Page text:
If there’s one car that defines the American sports car, it has got to be the Chevrolet Corvette. Since its launch in 1953, the Vette (as many lovingly refer to it) has not only paved the way for numerous technological advancements but has likewise given car enthusiasts a good time behind the tiller.
Sure, the Corvette wasn’t always an icon. It started life out as a regular sports car. From the onset, however, the Corvette was not your ordinary sports car as stuff like its fiberglas body, dual circular taillights, and long dash-to-axle styling practically set it apart from the rest.
The generation that followed ushered in the legendary Stingray, which has gained acclaim and continues to wow aficionados even today. More tech and engineering went into the engines and design. As the years went by, the Corvette adapted to the times, such as using the digital dash readouts during the 1980s, as well as adding more horsepower that could run with high-performance supercars in succeeding generations. Today’s ZR1s, for instance, put out a mighty 755 horses—putting it squarely in the realm of the best supercars out there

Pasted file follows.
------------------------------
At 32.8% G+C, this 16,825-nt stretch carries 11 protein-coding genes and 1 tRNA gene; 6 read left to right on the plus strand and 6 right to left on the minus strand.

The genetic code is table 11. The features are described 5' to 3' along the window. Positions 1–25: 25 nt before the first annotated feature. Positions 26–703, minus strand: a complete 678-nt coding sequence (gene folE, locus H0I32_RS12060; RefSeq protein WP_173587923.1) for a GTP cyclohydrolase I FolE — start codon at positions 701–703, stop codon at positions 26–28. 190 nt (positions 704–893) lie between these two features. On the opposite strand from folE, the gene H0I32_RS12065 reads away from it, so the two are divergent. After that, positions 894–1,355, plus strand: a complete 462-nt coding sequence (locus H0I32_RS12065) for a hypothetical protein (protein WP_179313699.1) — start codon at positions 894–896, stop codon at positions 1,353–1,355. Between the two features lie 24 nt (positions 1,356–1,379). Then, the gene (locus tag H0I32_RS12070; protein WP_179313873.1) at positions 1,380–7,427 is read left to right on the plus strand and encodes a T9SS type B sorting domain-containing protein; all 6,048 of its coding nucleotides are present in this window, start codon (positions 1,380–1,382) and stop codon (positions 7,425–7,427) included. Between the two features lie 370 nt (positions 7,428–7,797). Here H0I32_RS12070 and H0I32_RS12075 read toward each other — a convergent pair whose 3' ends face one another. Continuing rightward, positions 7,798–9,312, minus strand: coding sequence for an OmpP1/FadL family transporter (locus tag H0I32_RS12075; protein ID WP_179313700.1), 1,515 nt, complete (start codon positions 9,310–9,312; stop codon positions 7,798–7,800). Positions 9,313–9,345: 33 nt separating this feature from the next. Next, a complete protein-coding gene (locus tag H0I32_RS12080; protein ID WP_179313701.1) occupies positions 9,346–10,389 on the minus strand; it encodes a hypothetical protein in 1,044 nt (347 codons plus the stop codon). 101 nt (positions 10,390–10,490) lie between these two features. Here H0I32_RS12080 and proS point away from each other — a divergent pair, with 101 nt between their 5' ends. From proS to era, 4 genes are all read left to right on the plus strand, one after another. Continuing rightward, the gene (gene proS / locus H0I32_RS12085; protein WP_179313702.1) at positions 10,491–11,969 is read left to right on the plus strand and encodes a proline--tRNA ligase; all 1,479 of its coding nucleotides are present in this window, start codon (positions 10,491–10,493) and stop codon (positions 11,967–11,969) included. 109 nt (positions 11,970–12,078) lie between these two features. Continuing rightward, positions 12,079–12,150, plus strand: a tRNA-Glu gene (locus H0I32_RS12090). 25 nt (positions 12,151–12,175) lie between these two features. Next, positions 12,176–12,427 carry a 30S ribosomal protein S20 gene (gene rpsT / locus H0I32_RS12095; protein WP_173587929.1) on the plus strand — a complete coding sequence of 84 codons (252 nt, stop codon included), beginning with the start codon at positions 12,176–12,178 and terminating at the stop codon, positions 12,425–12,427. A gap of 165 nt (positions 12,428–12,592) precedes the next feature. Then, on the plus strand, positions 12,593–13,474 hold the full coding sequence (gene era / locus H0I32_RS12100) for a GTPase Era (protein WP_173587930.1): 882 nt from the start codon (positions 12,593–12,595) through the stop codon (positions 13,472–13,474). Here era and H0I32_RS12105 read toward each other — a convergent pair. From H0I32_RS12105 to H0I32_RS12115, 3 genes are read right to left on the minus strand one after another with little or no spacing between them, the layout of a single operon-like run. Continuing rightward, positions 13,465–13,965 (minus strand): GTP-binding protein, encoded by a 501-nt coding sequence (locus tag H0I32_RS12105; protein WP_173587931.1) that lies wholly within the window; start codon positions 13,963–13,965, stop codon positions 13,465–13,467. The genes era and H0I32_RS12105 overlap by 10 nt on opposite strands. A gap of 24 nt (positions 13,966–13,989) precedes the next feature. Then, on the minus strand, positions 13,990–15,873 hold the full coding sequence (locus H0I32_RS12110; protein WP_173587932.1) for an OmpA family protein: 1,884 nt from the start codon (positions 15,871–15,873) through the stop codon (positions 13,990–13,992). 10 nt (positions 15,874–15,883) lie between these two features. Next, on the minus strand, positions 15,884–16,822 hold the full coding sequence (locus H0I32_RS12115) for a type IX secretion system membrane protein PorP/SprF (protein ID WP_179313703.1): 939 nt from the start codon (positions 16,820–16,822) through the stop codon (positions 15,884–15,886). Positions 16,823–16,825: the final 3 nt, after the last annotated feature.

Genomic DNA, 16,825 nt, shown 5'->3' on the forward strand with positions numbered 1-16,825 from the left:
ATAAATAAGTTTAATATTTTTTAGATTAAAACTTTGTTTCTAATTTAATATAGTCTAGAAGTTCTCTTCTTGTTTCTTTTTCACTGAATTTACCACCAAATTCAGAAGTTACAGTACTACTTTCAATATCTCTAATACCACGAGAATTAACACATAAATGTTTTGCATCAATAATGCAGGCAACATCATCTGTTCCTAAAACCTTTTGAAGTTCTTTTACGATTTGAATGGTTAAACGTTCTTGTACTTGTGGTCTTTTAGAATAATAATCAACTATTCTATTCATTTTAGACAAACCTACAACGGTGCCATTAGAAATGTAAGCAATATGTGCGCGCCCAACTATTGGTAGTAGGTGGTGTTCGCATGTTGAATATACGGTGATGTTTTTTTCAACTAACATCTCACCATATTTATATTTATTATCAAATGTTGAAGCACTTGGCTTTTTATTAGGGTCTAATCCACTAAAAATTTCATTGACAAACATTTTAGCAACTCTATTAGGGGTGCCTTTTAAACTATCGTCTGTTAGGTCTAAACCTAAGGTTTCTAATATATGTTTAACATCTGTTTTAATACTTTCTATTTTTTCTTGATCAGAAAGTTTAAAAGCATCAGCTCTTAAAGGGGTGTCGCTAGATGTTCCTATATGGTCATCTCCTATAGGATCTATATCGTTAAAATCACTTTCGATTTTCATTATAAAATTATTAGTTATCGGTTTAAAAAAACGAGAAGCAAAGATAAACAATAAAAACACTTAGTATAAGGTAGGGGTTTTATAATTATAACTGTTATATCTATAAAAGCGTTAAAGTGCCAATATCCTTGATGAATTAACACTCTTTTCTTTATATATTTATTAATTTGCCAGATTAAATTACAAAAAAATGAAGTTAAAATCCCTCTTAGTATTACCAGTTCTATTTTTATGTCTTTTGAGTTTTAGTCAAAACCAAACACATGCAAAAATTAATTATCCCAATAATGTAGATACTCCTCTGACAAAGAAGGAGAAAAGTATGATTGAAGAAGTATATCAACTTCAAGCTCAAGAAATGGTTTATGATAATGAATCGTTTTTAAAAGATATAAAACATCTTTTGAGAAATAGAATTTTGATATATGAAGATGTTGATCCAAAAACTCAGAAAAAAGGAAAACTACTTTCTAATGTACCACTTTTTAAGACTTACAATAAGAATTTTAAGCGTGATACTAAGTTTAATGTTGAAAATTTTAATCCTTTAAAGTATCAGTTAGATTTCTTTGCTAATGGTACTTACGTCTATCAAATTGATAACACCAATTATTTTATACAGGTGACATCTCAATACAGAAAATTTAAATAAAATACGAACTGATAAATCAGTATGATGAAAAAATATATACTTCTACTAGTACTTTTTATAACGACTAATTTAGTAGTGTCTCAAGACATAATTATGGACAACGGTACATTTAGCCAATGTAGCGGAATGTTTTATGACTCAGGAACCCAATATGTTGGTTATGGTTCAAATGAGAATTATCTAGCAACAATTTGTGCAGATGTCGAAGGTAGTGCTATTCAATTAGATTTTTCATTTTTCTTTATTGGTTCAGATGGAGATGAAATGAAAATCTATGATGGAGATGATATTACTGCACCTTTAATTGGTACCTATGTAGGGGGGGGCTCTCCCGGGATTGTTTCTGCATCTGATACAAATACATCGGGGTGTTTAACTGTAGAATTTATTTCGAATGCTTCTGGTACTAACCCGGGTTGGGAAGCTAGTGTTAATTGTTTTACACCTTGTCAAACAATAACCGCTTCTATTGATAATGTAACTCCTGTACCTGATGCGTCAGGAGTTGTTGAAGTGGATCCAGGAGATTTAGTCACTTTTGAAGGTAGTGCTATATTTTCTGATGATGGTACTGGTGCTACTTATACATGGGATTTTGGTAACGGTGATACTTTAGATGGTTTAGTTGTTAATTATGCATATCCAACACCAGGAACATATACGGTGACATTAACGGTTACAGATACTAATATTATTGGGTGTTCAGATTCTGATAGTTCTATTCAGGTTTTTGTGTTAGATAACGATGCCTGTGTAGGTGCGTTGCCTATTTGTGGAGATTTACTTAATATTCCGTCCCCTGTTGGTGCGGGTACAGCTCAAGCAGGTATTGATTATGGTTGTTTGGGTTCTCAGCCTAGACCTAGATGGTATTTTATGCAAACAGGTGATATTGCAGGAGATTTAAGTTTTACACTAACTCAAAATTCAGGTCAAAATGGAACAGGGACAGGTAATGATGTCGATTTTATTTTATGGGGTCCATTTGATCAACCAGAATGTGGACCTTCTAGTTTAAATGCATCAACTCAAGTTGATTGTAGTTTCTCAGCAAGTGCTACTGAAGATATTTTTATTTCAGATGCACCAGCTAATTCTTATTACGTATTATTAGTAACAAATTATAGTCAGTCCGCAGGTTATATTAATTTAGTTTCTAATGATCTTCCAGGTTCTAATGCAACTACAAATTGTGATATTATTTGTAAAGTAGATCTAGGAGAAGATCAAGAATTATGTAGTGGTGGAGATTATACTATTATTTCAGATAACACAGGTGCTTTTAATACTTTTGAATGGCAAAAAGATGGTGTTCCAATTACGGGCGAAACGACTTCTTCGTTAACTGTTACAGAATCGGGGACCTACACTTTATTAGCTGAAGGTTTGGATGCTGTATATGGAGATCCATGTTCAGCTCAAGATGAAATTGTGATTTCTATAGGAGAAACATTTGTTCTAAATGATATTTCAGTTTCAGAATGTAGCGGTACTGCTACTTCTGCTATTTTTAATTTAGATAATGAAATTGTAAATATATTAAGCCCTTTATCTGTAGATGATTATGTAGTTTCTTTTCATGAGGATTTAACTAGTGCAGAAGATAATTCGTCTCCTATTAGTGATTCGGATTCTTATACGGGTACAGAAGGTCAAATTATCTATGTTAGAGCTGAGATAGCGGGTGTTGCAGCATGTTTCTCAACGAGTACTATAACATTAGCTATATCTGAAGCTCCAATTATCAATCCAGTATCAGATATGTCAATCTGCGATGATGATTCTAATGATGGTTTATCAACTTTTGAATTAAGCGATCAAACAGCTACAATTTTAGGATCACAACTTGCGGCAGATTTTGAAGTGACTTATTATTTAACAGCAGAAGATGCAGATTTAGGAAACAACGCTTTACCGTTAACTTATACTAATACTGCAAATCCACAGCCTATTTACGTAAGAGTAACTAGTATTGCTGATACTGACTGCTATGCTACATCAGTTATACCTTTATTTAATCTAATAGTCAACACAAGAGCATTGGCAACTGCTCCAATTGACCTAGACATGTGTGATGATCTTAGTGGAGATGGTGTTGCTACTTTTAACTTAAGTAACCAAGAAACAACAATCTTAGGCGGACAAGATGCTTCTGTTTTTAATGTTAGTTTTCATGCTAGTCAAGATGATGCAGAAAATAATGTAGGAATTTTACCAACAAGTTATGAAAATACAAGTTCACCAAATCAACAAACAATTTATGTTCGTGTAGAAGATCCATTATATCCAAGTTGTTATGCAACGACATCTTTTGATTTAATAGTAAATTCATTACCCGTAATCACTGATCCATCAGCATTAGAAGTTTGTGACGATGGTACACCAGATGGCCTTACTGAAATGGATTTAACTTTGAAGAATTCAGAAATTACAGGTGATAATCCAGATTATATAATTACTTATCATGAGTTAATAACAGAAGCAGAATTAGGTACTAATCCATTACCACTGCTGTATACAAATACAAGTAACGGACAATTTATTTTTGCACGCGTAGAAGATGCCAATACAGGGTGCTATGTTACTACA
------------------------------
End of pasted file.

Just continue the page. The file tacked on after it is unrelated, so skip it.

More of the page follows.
Despite its evolution, the Chevy Corvette will always possess certain hallmarks that are part and parcel of its essence. All Corvettes, for instance, have always been built using composite bodies. These nclude either fiberglass or in today’s offerings, carbon fiber. From the onset, the Vette has ben a two-seat, front engine, rear-wheel drive sports car. Boasting a small-block V8 that procures loads of horsepower, it has been the test bed for numerous tech that has trickled down to other GM models.